Q&A: Former Cambodian refugee chronicles Iraqi displacement
A former refugee from Cambodia, Kalyanee Mam tells how she raises awareness of refugee issues through her work as a lawyer, photographer and documentary maker.
WASHINGTON, D.C., United States, August 29 (UNHCR) - A former child refugee from Cambodia, Kalyanee Mam has sought to raise awareness of refugee issues through her work as a lawyer, photographer and documentary maker. She and her family fled Cambodia in 1979, following the Vietnamese invasion that toppled Pol Pot's brutal Khmer Rouge regime. The fighting in Cambodia continued throughout the 1980s. After working as a lawyer in Iraq, Kalyanee decided to make a documentary on Iraqi refugees in Jordan, Syria and Egypt, which was completed in early August. She spoke recently with UNHCR Public Information Intern Morana Song. Excerpts from the interview:
How did you come to the United States?
When the war ended in 1979, my family fled to Thailand where we lived in a refugee camp for two years. In 1981 we were resettled to the US; to Houston, Texas. I was four years old at the time. Being welcomed to the US as a refugee was a wonderful experience for my family, and in making this film I hope to use my good fortune to highlight the situation of other refugees.
How would you describe your role in raising awareness of refugee issues?
I've always felt connected to refugee issues because of my own experience. I'd like to bring that connection to others because I know that not everyone has had the opportunity to meet Iraqi refugees. If you ask me what my role is, it is really to better understand what happened to these refugees and to bring that understanding back to the United States.
Can you describe your work as a lawyer in Iraq?
I was there for six months. I worked for the government of Iraq, helping them to reform their commercial laws. While I was there, many of my Iraqi friends started telling me stories of their lives during the Saddam Hussein regime, during the sanctions, and after the US occupation. I was so intrigued by their stories that I would record them at night in my room.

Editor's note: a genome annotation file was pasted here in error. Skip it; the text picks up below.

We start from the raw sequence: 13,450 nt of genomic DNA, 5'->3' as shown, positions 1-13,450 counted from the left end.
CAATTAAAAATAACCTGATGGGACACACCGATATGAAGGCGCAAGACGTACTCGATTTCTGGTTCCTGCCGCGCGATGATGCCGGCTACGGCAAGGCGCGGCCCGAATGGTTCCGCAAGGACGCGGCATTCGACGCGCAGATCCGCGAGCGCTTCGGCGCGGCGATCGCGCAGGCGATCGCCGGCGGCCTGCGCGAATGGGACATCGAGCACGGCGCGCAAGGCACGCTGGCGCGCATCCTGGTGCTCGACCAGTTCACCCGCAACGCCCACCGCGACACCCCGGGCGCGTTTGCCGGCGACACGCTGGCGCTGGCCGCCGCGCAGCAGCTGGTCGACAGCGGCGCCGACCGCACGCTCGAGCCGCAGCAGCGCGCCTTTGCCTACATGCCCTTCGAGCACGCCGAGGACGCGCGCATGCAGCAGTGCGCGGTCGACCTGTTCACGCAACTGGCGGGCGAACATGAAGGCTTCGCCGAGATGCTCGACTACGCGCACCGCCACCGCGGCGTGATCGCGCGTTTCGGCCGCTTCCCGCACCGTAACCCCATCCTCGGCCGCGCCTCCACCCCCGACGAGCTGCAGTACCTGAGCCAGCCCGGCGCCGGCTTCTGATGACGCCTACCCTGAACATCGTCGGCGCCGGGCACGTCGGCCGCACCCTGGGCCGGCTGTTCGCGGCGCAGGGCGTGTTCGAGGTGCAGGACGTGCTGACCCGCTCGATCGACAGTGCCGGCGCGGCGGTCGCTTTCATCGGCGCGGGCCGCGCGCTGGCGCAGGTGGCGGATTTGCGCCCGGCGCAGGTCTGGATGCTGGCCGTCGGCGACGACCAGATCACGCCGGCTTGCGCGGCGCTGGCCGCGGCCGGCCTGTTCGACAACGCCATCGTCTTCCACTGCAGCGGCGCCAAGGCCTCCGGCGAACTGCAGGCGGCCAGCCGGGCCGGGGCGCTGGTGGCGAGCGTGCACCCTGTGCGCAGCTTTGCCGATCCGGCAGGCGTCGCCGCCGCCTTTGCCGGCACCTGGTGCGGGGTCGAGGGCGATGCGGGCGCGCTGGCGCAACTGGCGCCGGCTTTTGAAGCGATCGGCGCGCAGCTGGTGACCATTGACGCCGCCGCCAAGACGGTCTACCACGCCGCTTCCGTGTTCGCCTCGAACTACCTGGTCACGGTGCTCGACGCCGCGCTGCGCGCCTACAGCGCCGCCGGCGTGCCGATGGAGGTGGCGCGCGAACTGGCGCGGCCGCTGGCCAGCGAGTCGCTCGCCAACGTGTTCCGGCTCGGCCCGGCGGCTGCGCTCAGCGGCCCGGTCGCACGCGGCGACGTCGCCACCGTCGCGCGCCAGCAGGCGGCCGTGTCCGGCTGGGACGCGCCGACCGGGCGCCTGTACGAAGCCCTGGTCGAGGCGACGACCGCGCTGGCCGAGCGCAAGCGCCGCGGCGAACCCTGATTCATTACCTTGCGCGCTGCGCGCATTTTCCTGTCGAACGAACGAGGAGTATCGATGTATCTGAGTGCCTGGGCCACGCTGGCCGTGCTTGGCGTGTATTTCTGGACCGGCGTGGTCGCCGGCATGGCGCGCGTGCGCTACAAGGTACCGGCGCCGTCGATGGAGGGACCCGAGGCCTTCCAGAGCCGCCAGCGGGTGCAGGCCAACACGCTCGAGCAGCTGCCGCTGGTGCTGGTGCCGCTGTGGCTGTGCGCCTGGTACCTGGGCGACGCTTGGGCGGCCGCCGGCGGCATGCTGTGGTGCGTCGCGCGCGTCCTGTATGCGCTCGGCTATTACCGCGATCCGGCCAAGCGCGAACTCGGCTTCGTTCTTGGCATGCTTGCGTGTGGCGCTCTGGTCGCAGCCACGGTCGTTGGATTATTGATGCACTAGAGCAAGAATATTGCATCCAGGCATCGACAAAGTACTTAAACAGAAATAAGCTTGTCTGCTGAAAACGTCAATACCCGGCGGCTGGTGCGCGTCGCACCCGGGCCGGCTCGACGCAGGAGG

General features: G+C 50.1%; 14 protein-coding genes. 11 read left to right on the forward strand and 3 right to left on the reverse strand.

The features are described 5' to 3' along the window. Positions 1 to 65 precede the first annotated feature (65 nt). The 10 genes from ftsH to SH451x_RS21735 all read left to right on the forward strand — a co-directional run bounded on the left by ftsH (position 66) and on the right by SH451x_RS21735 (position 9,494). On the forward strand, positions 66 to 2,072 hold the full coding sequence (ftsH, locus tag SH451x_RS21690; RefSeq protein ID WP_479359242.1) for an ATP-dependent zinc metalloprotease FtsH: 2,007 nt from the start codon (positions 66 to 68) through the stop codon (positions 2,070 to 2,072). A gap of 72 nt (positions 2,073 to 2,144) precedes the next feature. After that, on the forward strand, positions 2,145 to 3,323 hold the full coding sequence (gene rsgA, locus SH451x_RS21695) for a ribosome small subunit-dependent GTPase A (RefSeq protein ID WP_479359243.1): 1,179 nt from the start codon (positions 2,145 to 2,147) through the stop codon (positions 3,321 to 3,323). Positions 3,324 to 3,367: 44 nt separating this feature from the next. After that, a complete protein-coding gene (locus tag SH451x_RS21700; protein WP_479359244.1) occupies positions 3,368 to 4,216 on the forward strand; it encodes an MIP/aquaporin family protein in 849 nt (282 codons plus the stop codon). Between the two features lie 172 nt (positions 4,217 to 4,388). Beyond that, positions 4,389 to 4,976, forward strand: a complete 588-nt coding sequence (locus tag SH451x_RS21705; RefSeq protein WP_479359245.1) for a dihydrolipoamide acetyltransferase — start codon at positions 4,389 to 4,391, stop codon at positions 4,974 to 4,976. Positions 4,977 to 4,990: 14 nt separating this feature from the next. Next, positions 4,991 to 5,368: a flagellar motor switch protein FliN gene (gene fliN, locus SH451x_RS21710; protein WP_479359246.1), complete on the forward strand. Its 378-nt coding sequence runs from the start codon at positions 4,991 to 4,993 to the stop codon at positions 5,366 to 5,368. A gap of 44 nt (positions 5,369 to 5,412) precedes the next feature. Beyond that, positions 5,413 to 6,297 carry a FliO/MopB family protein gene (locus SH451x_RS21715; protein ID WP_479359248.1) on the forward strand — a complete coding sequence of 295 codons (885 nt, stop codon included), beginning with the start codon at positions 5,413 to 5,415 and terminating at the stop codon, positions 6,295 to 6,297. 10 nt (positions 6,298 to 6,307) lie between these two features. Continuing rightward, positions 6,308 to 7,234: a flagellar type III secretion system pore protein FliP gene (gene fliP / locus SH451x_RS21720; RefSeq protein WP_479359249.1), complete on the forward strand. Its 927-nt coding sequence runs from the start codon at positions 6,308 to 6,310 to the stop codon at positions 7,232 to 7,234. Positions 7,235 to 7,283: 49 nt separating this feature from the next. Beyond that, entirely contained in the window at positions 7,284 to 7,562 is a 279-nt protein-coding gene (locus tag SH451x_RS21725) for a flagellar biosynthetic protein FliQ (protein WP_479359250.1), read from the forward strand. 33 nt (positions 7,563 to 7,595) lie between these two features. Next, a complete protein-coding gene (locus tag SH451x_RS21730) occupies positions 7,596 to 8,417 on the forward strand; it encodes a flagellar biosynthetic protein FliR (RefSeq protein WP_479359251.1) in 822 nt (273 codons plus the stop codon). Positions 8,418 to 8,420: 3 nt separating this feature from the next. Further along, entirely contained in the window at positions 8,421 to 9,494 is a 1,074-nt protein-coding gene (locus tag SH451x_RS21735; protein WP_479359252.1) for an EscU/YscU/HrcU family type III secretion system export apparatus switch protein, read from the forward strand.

Please tell us about the documentary, "Between Earth and Sky"
The documentary was inspired by one particular Iraqi woman whom I filmed in Jordan. She told me that she and her family couldn't touch the ground or reach the sky because they were stuck in between, like between borders. So that's how the title came about. Many Iraqis feel the same way. They don't feel that they have any long-term solutions.
The documentary features three stories. The first is about an artist family in Jordan. I lived with them maybe a month, mostly getting to know them and gaining their trust. Iraq is a country rich in history, art and culture and the family is really at the centre of that richness. In the second story, I focused on two brothers who are separated from each other. One is living in Syria and the other one is living in Egypt. The third story is about a 16-year-old refugee artist living in Egypt.
What do you want to tell the world through "Between Earth and Sky"?
It's the Iraqis speaking for themselves, and my role is to connect people to them. I really want to show how amazing and human they are. In the media you only see bodies and numbers; you never get to see the human being, or the spirit, or the soul of Iraqis. I want to make the point that resettlement is not the answer for everyone because millions of Iraqis need more permanent and durable solutions.
A lot of Iraqis in Syria are not in school or working. And in Jordan they don't have residency, and without residency you can't work. More resources have to be provided to UNHCR and other organizations that are helping Iraqi refugees. There need to be more programmes that provide job training and education. The security situation in Iraq also needs to improve so Iraqis can return to their country.
You talk of connecting to other people. What role does that play in your work?
I feel more whole as a person when I find someone who can understand me, or I can understand them. The reason why we have so many problems is because we don't tolerate others. It will keep repeating in history if we don't understand each other and connect to each other. I'd like to continue to document stories of refugees, share my own experience with others and connect with people in that personal way.